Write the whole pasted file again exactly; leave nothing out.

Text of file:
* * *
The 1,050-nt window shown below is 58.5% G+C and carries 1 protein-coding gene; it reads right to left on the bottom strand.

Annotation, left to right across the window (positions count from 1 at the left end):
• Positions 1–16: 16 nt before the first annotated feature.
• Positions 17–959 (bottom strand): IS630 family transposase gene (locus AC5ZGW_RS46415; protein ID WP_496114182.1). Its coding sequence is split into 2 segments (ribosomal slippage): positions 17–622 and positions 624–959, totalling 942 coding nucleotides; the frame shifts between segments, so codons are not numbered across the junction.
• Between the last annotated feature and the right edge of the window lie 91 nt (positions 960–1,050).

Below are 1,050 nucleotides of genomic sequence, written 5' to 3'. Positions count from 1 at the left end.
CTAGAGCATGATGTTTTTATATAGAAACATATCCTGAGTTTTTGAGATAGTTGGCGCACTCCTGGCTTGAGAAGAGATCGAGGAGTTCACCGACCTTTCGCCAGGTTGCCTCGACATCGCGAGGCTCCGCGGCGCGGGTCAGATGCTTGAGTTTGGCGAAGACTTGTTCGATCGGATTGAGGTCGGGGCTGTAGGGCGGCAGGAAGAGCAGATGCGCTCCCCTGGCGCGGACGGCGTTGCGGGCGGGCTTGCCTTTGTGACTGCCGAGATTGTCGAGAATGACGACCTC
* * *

The 1,050-nt window shown below is 58.5% G+C and carries 1 protein-coding gene; it reads right to left on the bottom strand.

Annotation, left to right across the window (positions count from 1 at the left end):
• Positions 1–16: 16 nt before the first annotated feature.
• Positions 17–959 (bottom strand): IS630 family transposase gene (locus AC5ZGW_RS46415; protein ID WP_496114182.1). Its coding sequence is split into 2 segments (ribosomal slippage): positions 17–622 and positions 624–959, totalling 942 coding nucleotides; the frame shifts between segments, so codons are not numbered across the junction.
• Between the last annotated feature and the right edge of the window lie 91 nt (positions 960–1,050).

Below are 1,050 nucleotides of genomic sequence, written 5' to 3'. Positions count from 1 at the left end.
CTAGAGCATGATGTTTTTATATAGAAACATATCCTGAGTTTTTGAGATAGTTGGCGCACTCCTGGCTTGAGAAGAGATCGAGGAGTTCACCGACCTTTCGCCAGGTTGCCTCGACATCGCGAGGCTCCGCGGCGCGGGTCAGATGCTTGAGTTTGGCGAAGACTTGTTCGATCGGATTGAGGTCGGGGCTGTAGGGCGGCAGGAAGAGCAGATGCGCTCCCCTGGCGCGGACGGCGTTGCGGGCGGGCTTGCCTTTGTGACTGCCGAGATTGTCGAGAATGACGACCTC